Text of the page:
The CFTC is probing Jump Crypto, previously one of the sector's biggest players – Fortune

The Commodity Futures Trading Commission is investigating Chicago-based trading firm Jump’s involvement in crypto, including inquiries into its trading and investment activity, according to a person familiar with the matter.

The probe, which is not evidence of wrongdoing, comes after a turbulent three years for Jump. The company is known for its expertise in algorithmic trading and, more recently, as one of the most active market makers and investors in the crypto industry before being implicated in a series of hacks and collapses. Jump has since scaled back its crypto efforts, including spinning off two of its high-profile projects and opting out of the spot Bitcoin ETF race.

Representatives for the CFTC and Jump declined to comment.

Trading woes

Jump has been known for years as one of the top players in the secretive world of high-frequency trading. In September 2021, it burst into the headlines with the public announcement of its crypto division, Jump Crypto, even though the firm had quietly been active in the space for several years. Jump named Kanav Kariya, a former intern then in his mid-twenties, as the president of the team, catapulting him into one of the most high-profile roles in the industry.

Jump played a key role in the nascent sector, serving as a top market maker across exchanges, often working with crypto projects to provide liquidity for their newly launched tokens. The firm also became one of the top venture investors in the space, establishing an incubation and engineering arm that helped develop leading projects, including Wormhole, Pyth, and Firedancer.

Cracks soon began to emerge in Jump’s prodigious operation, however, including the $325 million hack of Wormhole, a decentralized finance platform envisioned as a bridge between different blockchains. Jump quickly plugged the hole, illustrating the depth of its balance sheet. After FTX’s collapse in late 2022, it was soon revealed that Jump served as a top market maker on the exchange, losing nearly $300 million, according to Michael Lewis’s book Going Infinite.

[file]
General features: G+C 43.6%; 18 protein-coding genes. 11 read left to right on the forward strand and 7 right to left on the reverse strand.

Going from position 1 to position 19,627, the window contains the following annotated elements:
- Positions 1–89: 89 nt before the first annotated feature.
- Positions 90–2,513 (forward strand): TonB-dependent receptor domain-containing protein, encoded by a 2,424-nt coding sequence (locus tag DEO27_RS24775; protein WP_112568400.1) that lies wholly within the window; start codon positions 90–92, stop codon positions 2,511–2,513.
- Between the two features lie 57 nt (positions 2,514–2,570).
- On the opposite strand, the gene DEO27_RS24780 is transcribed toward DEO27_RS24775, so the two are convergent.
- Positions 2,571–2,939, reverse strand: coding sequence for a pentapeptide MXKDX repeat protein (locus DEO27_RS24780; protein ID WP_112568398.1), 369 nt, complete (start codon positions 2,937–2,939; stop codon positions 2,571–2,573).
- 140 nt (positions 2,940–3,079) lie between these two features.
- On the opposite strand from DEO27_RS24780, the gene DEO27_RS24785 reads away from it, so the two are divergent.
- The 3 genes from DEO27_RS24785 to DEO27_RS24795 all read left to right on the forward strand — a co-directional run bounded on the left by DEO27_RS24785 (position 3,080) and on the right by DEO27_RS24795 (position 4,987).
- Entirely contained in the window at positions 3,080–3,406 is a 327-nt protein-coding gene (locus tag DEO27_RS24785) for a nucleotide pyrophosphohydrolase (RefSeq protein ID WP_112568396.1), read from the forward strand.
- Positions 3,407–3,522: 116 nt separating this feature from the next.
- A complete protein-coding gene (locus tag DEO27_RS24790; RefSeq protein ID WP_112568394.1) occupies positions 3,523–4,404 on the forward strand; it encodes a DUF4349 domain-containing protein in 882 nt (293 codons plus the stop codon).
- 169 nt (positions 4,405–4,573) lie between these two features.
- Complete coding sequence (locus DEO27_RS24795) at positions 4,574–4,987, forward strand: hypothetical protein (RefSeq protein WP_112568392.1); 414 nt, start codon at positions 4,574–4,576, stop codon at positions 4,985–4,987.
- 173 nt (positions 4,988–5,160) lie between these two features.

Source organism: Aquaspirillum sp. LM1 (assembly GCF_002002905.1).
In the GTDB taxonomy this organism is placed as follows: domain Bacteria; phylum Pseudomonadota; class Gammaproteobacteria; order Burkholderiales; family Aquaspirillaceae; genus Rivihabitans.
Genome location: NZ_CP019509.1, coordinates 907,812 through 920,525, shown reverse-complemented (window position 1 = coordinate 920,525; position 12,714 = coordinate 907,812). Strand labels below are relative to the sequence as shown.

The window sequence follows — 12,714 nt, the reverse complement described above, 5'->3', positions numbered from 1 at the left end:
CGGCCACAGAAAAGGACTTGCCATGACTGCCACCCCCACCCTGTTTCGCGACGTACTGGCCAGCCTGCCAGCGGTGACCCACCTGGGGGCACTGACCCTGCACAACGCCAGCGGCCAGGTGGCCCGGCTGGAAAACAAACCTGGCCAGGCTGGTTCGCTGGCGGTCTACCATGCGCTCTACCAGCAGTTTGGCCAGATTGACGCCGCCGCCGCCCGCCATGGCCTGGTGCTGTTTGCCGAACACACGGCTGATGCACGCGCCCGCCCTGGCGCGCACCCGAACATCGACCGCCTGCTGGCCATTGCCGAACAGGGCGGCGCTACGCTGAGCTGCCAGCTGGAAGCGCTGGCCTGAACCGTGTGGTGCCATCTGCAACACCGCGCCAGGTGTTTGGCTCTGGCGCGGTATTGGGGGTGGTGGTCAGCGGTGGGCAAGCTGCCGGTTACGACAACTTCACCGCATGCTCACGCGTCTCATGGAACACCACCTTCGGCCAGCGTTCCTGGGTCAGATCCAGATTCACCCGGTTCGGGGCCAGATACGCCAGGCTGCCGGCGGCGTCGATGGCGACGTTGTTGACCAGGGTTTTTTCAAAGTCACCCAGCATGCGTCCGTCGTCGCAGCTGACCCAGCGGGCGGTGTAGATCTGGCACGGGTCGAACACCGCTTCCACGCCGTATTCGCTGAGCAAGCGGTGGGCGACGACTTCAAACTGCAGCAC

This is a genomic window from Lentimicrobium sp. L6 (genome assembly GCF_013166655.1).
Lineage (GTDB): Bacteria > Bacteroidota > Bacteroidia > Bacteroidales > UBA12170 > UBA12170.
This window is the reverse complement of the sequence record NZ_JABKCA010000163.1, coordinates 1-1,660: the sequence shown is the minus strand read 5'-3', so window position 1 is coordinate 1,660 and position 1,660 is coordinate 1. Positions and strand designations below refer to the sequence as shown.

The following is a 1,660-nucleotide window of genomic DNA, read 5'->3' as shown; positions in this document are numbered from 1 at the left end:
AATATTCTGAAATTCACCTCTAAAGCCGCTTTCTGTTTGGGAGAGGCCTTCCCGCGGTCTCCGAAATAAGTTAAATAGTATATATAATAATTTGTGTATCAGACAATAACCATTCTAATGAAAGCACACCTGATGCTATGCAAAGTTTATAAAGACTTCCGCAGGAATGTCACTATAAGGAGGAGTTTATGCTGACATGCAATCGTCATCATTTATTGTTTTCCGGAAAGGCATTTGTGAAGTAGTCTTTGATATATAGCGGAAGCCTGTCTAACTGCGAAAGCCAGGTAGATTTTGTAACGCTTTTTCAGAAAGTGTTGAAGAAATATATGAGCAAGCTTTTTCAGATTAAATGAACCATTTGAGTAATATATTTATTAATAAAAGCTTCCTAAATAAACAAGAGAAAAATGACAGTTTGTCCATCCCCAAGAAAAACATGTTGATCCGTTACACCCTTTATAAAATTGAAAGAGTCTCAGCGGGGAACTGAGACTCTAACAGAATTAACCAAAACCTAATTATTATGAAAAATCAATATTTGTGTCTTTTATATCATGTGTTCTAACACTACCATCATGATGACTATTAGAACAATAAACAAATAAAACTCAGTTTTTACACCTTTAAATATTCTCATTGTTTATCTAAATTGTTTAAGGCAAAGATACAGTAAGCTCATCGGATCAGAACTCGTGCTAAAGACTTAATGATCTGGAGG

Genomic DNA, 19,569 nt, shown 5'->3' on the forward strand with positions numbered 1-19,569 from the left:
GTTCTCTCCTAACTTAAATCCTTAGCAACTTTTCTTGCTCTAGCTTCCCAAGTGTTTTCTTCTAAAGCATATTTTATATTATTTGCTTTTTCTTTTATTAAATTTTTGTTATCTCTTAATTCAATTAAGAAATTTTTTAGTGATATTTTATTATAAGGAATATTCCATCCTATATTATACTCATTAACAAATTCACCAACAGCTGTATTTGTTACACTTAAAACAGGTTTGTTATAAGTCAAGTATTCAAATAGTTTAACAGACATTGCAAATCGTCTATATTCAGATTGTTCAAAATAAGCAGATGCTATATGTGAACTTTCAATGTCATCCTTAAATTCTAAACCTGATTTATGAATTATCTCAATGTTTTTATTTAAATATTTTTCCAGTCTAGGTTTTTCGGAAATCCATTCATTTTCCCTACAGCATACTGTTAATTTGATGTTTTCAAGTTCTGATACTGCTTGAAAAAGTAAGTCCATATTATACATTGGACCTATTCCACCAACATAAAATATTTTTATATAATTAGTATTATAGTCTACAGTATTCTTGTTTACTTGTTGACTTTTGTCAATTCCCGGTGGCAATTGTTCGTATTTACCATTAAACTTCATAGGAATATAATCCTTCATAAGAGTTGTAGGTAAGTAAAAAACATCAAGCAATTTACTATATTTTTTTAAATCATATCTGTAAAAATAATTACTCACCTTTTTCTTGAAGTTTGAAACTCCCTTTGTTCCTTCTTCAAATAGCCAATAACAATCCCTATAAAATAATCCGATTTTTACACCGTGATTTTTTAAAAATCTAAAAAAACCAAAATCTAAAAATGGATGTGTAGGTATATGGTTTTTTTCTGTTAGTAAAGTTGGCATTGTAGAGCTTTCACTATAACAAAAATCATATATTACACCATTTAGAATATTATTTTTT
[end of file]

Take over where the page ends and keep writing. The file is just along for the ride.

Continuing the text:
Jump again became embroiled in controversy during the SEC’s February 2023 lawsuit against Terraform Labs and its founder, Do Kwon, who created the failed TerraUSD stablecoin. In its complaint, the SEC alleged that a U.S. trading firm had secretly propped up Terra’s peg in a near collapse in 2021. News reports—and subsequent filingsouted the firm as Jump. The SEC accused Terraform and Kwon of fraud after they publicly claimed the peg had been naturally restored, but did not file charges against Jump. After a trial this spring, which included testimony from a former Jump employee who served as a whistleblower for the SEC, a jury sided with the agency in April. 

In March 2023, the Justice Department filed a criminal case against Kwon. Like the earlier SEC lawsuit, the complaint mentioned Jump as a “U.S.-based proprietary trading firm” that helped maintain Terra’s peg but, again, did not allege any wrongdoing or file any charges against the firm. A lawyer for Kwon did not respond to a request for comment. 

The CFTC’s investigation into Jump’s crypto business reflects the latest probe by a federal agency, although it could not be learned whether the agency is considering any charges against the firm. And while the SEC oversees securities, much of Jump’s activity in the derivatives space, from crypto products to traditional commodities, falls under the CFTC’s jurisdiction. Speaking at the Milken Conference in May, CFTC Chair Rostin Behnam said that cryptocurrency firms can expect to see “another cycle of enforcement actions.” 

Regulatory agencies routinely engage in fact-finding around companies falling under their jurisdiction. In March, Fortune reported that the SEC had sent subpoenas to crypto firms regarding their dealings with the Ethereum Foundation, though no charges have yet been filed.

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